• Tom Jordan

Congo Airways converts E175 orders to E190-E2

The Embraer E190-E2 as it will look in Congo Airways livery. Photo courtesy of Embraer

Since the Embraer E-Jet E2 family was first launched at the 2013 Paris Air Show, orders for the state-of-the art aircraft have been slow coming in, mostly due to issues with the aircraft's heavy weight compared to its predecessor the Embraer E-Jet, and the USA's strict scope clause regulations. However, today the order book for the type was given a small but welcome boost when Congo Airways, the flag carrier of the Democratic Republic of Congo, converted its existing order for two Embraer E175s to the larger and more modern Embraer E190-E2.

The history of the Embraer E-Jet dates back to the 1999 Paris Air Show, when the Brazilian manufacturer launched the 70-seat Embraer E170, after finding a market niche in-between narrow body sized jets such as the Boeing 737 and Airbus A320, and smaller turboprop aircraft like the ATR-72 and Bombardier Dash 8. The aircraft was a roaring success, and was soon followed by three stretched variants; the 78-seat E175, the 100-seat E190 and finally the 116-seat E195 which was large enough to compete with the smallest members of the Airbus and Boeing fleets. Each of the aircraft featured a very similar cockpit configuration and could be operated on a single-type rating by pilots and cabin crew.

However, the industry moved quickly towards more modern aircraft with higher-bypass turbofans and Embraer found themselves with the need to develop a successor to its successful E-Jet family. Hence in 2013 the Embraer E-Jet E2 was born featuring three different variants the E175-E2, E190-E2 and E195-E2, which like their predecessors can all be operated under a single type rating. But despite Embraer's best efforts to create a modern fly-by-wire aircraft for the market, orders have not been as forthcoming as the company hoped with only 151 orders placed since 2013 (compared to 642 for its direct competitor, the Airbus A220). The first E190-E2 aircraft was pushed into service in April 2018 with launch customer Winderoe and despite the lack of significant orders, has become a valuable and reliable member of several airlines fleets including Azul, Air Astana and Air Kiribati.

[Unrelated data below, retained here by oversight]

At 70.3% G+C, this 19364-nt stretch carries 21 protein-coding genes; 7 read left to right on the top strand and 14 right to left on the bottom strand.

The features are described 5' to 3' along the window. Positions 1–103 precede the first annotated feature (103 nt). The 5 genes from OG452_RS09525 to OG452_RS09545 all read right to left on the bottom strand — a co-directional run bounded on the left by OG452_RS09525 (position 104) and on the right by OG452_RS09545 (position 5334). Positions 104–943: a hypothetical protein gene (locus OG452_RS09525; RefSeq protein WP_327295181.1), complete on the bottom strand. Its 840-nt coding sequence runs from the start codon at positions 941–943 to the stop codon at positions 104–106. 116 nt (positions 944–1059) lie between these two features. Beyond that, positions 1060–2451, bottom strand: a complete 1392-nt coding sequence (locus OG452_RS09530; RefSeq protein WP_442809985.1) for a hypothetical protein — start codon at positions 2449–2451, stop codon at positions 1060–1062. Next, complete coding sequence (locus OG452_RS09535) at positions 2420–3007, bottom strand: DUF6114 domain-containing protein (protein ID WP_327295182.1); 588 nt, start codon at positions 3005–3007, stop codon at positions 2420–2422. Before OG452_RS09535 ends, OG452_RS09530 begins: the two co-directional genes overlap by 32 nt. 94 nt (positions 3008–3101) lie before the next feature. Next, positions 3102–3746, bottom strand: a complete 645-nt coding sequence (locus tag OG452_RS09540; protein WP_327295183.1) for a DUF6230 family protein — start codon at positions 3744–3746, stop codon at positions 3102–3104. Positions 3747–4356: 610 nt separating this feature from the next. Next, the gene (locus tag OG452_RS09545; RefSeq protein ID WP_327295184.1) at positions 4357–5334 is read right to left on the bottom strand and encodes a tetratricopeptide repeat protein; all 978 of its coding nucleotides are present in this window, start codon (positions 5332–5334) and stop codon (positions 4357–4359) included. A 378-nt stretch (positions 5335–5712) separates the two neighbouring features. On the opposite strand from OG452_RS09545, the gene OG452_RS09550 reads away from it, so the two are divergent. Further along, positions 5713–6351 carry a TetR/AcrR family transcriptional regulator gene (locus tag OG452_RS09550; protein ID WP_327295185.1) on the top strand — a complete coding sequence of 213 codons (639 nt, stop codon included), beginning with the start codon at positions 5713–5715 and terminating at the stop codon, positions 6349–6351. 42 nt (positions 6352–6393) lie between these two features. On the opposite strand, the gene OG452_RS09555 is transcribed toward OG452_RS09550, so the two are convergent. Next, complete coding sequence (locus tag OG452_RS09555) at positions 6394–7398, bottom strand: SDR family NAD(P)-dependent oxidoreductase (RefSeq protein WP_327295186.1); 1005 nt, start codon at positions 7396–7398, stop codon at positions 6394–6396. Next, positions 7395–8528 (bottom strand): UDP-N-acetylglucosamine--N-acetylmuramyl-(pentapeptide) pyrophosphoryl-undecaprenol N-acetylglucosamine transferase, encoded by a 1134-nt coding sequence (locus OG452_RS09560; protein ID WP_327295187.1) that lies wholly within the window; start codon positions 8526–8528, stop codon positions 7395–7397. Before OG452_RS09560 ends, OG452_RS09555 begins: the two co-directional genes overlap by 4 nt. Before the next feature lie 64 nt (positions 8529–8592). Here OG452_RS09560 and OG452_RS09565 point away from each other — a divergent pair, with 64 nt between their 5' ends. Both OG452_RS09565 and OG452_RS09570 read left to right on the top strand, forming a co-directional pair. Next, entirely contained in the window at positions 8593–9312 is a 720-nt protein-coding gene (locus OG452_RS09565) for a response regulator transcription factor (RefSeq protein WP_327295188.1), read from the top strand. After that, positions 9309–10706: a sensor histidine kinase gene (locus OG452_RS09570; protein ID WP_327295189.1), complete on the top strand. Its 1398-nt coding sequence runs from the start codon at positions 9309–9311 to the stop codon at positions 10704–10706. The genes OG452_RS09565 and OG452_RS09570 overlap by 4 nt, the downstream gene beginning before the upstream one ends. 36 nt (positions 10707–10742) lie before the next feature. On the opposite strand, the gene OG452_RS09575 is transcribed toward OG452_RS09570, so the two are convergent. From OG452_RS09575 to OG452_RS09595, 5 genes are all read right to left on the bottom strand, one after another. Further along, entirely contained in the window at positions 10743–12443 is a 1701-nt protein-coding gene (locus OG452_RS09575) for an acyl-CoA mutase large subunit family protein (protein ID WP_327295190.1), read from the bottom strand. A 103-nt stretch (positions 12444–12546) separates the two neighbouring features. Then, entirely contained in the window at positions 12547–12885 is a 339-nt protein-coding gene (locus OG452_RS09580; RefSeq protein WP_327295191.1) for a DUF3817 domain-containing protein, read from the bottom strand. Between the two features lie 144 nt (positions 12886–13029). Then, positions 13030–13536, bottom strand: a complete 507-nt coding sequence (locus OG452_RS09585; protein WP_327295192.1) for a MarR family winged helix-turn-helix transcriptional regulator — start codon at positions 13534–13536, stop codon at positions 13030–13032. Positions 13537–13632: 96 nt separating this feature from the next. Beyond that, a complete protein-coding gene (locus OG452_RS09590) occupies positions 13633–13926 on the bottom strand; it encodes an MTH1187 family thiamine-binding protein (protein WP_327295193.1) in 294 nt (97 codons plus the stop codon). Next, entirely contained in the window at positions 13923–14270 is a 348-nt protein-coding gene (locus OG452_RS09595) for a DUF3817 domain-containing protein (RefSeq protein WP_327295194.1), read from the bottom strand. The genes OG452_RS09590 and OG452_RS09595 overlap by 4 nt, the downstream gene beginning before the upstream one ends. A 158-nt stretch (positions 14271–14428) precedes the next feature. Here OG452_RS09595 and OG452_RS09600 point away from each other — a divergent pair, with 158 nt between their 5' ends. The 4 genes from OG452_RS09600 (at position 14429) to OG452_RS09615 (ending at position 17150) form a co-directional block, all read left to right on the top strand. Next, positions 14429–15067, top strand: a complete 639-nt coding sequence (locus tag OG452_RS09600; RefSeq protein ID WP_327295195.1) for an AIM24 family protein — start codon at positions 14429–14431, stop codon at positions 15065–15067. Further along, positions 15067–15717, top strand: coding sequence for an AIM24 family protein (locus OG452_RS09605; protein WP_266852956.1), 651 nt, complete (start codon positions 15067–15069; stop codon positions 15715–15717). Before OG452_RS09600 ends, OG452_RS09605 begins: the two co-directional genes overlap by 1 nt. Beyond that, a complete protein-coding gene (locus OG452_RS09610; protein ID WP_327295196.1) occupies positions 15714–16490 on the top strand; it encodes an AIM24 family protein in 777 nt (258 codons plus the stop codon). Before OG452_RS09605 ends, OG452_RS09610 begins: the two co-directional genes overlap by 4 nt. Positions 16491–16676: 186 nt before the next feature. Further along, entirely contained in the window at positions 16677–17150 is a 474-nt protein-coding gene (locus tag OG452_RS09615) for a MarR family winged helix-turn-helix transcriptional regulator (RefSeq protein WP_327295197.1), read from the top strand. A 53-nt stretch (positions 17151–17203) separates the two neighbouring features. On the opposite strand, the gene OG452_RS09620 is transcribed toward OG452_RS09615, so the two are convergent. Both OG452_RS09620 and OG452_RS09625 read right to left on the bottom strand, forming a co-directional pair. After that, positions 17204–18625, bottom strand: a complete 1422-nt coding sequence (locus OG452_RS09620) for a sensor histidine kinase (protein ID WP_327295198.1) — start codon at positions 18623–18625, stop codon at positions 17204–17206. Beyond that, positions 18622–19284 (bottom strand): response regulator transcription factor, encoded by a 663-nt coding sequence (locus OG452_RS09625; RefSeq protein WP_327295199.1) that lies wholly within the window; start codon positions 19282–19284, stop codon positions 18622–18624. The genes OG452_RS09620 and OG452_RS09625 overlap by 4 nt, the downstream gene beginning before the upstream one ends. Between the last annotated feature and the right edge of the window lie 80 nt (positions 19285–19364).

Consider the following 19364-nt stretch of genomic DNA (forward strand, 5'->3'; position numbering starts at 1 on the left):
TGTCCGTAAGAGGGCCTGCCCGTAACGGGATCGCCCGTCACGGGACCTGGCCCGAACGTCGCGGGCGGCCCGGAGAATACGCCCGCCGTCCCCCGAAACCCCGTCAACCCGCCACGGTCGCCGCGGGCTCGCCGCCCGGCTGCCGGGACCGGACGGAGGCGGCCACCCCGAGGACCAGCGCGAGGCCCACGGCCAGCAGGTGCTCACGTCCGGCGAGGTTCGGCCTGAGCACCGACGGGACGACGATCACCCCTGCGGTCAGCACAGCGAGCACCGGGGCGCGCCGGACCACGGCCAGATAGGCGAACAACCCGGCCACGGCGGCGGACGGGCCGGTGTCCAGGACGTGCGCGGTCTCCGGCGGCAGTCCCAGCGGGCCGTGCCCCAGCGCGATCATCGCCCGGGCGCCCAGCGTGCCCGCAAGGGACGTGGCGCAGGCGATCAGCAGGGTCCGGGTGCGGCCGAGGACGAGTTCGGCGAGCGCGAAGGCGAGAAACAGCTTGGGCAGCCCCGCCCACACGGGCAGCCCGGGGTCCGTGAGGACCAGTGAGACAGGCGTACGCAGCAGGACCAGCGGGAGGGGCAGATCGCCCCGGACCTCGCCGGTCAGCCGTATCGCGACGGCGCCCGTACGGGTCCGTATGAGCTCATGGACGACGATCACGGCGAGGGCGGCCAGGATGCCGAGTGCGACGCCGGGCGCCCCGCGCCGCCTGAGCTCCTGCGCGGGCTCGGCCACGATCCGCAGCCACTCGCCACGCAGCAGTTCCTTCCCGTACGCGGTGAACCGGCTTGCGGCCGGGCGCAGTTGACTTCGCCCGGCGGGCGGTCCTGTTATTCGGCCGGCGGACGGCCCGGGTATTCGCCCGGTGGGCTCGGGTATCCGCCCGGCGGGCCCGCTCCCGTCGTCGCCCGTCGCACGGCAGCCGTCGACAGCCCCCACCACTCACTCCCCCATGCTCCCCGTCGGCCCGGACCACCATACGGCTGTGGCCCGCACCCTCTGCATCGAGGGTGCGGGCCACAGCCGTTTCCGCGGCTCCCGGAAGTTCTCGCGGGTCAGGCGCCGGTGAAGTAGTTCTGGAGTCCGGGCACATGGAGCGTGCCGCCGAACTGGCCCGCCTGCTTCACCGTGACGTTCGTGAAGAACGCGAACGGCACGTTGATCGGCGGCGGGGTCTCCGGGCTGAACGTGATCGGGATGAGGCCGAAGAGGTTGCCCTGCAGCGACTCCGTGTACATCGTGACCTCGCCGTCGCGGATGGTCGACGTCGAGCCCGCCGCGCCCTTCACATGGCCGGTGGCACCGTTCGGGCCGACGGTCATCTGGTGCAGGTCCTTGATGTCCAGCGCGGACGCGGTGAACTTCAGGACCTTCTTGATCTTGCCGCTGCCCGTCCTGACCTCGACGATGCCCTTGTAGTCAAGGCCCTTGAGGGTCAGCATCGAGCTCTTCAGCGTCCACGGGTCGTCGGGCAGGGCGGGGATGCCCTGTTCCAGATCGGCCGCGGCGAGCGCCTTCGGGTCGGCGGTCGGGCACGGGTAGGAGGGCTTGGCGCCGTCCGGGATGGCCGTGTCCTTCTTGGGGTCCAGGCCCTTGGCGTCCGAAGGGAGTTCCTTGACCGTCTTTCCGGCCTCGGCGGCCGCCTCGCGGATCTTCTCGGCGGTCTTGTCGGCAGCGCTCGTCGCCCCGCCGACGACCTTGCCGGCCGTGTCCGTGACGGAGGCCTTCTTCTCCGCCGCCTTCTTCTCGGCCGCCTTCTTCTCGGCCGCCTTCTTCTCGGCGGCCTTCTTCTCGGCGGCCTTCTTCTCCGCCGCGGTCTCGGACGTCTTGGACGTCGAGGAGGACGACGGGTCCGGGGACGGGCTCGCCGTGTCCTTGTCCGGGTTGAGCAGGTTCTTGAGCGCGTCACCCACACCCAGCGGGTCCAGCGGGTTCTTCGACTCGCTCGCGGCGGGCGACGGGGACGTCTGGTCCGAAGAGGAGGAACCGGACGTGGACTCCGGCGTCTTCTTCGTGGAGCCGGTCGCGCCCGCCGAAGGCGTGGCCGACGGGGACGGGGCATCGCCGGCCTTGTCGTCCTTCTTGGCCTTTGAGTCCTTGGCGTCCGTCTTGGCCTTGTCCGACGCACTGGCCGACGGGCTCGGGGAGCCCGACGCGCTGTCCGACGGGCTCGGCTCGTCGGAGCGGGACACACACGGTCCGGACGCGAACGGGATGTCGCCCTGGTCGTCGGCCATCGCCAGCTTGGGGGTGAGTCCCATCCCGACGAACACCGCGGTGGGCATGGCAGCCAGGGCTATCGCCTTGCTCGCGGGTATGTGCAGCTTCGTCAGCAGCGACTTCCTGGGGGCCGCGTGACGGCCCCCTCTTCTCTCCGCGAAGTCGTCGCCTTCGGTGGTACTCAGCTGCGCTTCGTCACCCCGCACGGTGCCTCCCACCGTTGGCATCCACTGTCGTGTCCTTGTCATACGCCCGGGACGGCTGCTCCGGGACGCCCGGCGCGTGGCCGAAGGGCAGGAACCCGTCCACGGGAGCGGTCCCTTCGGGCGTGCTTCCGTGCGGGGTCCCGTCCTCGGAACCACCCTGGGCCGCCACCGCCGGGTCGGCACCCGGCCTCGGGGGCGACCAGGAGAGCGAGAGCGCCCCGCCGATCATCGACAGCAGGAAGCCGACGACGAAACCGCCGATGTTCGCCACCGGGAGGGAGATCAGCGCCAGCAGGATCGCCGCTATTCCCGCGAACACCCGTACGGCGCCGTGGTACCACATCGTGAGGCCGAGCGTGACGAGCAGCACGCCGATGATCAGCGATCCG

So it was with open arms today that Embraer negotiated the US$256 million deal to convert Congo Airways' existing order for two E175s to the larger and more modern E190-E2. The original order for the E175s was placed in December 2019, with the new E-Jets being touted as a replacement for Congo Airways' Dash 8 Q400 turboprops on regional routes with the Democratic Republic of Congo.

Desire Bantu, CEO of Congo Airways also proudly stated "These new jets will allow us to extend our operations within the Democratic Republic of Congo, and regionally to West, Central, and Southern Africa," whilst hinting that a further order for more E-Jet E2s is not off the cards and will be considered towards the end of the year.

Deliveries from Embraer to Congo Airways are scheduled to begin in the second quarter of 2022 and it was today revealed that the aircraft will be configured in a two-class, 96 seat configuration featuring 12 staggered business class seats and 84 economy class seats.

This order for the E2 from Congo Airways is the second order for the type in Africa, following the April 2019 order from Nigeria's Air Peace for 13 of the larger E195-E2 variant. According to Embraer there are currently 189 Embraer aircraft operating in Africa with 54 airlines in 27 countries. Embraer Vice President Sales, Africa and Middle East, Raul Villaron stating, "It’s great to welcome another airline to the E2 and the Embraer family of operators, especially in Africa where the demand for regional travel had been growing strongly before the current crisis. We look forward to supporting Congo Airways as they continue to upgrade their offering to their customers.”

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